In their letter, the Joint Committee recommends that the Minister reconsider a number of points, including, among other things, the introduction of a multi-tier system including the “general program” and the “limited program”. The Joint Committee states that part of the success of the Voluntary Disclosure Program is due to the fact that taxpayers applying to the Program are able, to a certain extent, to predict the consequences of initiating a voluntary disclosure. This allows non-compliant taxpayers to assess the benefits of the Program as opposed to the ongoing uncertainty of non-compliance and the risk of assessment and/or prosecution. The Joint Committee submits that the proposed changes may lead to uncertainty, and therefore, may encourage non-compliance, which would be inconsistent with the objectives of the Voluntary Disclosure Program and with encouraging non-compliant taxpayers to become compliant.
The submissions from the Joint Committee also comment that the draft Information Circular setting out the proposed changes apparently provides that the No-Name method of disclosure, wherein certain information may be provided to a Voluntary Disclosure Program officer without identifying the taxpayer, in order to obtain a better understanding of how the taxpayer’s disclosure may be addressed, will no longer be available for disclosures commencing after December 31, 2017. In the Joint Committee’s experience, non-compliant taxpayers are more likely to proceed with a voluntary disclosure if the process is perceived as transparent and predictable. If they are correct and the Minister of Revenue proposes to eliminate the No-Name disclosure method, the Joint Committee urges the Minister of Revenue to reconsider this proposed change.
The letter from the Joint Committee makes a number of other submissions that are beyond the scope of this blog, but can be read in full here.
Thanks for reading,
Other blog posts that you may enjoy:
Today on Hull on Estates, Natalia Angelini and Umair Abdul Qadir discuss Justice Myer’s recent decision in Mayer v Rubin, 2017 ONSC 3498, regarding the Court’s discretion to appoint an Estate Trustee During Litigation.
A question that I am often asked by both beneficiaries and Estate Trustees, is whether the Court can compel an Estate Trustee to make an interim distribution.
Beneficiaries and Estate Trustees are often at odds as to how quickly they wish to proceed with an interim distribution. A beneficiary is generally eager to receive their entitlement from an Estate as soon as possible. Estate Trustees, however, carry significant personal liability should they too hastily pay out Estate funds, and therefore tend to exercise caution before distributing.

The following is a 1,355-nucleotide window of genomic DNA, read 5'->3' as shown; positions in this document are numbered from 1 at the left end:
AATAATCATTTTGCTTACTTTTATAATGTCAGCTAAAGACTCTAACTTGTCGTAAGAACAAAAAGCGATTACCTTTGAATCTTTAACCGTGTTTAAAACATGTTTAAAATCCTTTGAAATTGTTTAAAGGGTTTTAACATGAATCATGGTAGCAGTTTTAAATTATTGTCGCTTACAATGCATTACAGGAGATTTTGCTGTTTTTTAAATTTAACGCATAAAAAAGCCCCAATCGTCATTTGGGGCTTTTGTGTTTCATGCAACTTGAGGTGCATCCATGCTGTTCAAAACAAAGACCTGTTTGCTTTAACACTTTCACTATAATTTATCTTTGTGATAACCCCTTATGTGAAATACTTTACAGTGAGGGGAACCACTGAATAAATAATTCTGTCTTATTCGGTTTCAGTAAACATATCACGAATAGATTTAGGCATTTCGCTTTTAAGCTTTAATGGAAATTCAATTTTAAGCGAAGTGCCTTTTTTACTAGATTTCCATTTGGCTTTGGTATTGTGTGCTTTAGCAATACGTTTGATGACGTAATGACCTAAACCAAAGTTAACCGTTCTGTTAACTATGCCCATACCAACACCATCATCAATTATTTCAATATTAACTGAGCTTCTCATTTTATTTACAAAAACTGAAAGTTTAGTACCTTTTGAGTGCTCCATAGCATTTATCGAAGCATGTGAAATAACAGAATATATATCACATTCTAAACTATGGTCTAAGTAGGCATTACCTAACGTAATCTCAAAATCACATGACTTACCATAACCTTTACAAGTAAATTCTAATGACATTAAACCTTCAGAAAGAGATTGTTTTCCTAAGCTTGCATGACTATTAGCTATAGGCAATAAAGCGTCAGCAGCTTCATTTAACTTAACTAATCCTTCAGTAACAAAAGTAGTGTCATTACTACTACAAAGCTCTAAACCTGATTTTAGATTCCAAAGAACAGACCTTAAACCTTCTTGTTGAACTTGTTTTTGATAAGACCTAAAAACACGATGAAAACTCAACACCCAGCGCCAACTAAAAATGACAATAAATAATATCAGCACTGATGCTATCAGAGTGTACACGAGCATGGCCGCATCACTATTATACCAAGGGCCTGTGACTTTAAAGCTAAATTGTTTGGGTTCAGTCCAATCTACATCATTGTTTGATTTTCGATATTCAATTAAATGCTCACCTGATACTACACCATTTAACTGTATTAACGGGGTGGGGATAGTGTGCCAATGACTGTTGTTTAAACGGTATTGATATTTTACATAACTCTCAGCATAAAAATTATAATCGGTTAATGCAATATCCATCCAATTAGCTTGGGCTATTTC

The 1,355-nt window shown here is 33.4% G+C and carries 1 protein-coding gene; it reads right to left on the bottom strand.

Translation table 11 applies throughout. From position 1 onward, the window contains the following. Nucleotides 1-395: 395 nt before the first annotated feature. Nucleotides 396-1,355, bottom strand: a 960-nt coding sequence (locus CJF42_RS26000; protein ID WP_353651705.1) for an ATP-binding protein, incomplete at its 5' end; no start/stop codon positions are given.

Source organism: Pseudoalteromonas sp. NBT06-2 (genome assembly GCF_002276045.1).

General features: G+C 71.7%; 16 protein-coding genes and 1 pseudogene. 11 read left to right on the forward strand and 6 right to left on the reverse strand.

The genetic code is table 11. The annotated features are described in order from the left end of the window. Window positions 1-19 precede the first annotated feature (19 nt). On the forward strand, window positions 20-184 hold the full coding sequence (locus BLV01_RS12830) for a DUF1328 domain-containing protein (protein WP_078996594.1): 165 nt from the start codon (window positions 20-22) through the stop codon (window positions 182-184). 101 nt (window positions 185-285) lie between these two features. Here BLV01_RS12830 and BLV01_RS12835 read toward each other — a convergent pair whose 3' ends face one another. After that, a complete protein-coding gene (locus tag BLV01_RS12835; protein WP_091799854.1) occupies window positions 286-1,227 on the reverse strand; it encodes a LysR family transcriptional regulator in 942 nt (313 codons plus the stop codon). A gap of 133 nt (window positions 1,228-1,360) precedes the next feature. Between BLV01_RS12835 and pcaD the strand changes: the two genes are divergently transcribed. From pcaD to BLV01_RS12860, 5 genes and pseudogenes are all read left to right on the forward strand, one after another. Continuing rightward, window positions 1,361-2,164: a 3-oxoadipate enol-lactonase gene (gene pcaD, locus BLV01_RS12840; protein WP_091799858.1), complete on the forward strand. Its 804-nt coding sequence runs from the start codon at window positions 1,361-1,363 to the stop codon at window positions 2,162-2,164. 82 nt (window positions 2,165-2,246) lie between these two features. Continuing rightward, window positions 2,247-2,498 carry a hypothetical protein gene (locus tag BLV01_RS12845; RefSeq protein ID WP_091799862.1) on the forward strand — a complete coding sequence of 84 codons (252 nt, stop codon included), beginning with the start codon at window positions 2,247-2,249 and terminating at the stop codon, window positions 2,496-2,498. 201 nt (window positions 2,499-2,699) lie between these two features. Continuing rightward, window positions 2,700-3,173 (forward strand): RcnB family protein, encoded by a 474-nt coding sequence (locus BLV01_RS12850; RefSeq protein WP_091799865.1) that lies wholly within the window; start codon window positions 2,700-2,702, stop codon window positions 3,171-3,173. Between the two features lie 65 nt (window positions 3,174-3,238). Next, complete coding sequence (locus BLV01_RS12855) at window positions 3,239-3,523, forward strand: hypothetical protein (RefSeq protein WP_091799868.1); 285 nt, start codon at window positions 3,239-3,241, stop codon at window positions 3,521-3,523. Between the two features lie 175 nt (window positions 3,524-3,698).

In the decision of Parson v McGovern, a motion by a beneficiary (who had a one-half interest in the Estate) sought to compel the Estate Trustees to make an interim distribution of almost all of the remaining assets of the Estate to the beneficiaries. The beneficiary requested that this distribution be made before the Estate Trustees passed their accounts (and obtained Court approval).
The Court considered the prior decisions in Re Blow, Brighter v. Brighter Estate, and others, and concluded that the following factors should be considered by the Court when deciding whether to compel an Estate Trustee to make an interim distribution to a beneficiary:
- are the Estate Trustees deadlocked;
- have the Estate Trustees acted with mala fides;
- have the Estate Trustees failed to exercise their discretion to make an interim distribution;
- have the Estate Trustees behaved unreasonably or breached their fiduciary duty and duty of good faith and fairness to the respondent (the beneficiary); and,
- would a beneficiary suffer under undue prejudice.
In applying these factors to the case at hand, the Court considered, in part, that the Estate Trustees were not deadlocked, had proceeded to pass their accounts in an expeditious fashion, did not extort the beneficiary into signing a waiver/release, did not cause delay in administering the Estate, and there was no evidence the beneficiary would be unduly prejudiced if an interim distribution was not made. Based on this, the Court did not compel the Estate Trustees to make an interim distribution, and the motion by the respondent beneficiary was dismissed.
Please consider these other interesting related blogs/podcasts:
This week on Hull on Estates, Ian Hull discusses the role of the Estate Trustee During Litigation and the impact of case law over the last 50 years.
Beneficiaries of a Trust who have a vested interest in the capital can sometimes assign their entitlement to another. But to protect the Trustee, it is critical that any such assignment be properly documented.
Section 11 of the Ontario Statute of Frauds states: “all grants and assignments of a trust or confidence shall be in writing signed by the party granting or assigning the same, or by his or her last Will or devise, or else are void and of no effect.”
Section 11, unlike the rest of the Statute of Frauds, applies to both realty and personalty. The section, moreover, requires that the grant or assignment of the equitable interest be itself in writing, not merely evidenced in writing. Where the beneficiary of a trust of pure personalty directs the trustees hold the property in trust for another person, the direction must be in writing to be valid.
This is a good reminder of how strictly the law considers the relationship between beneficiary and trustee. The fiduciary duty owed to a beneficiary by a trustee requires that any voluntary assignment of the beneficiary’s entitlement be carefully documented to protect both parties. In the unusual circumstance where a beneficiary assigns his or her interest, the trustee needs to be protected. The beneficiary, in turn, needs to clearly convey to the trustee the nature of any assignment and understand (ideally with independent legal advice) the ramifications of such a decision.
Thanks for reading,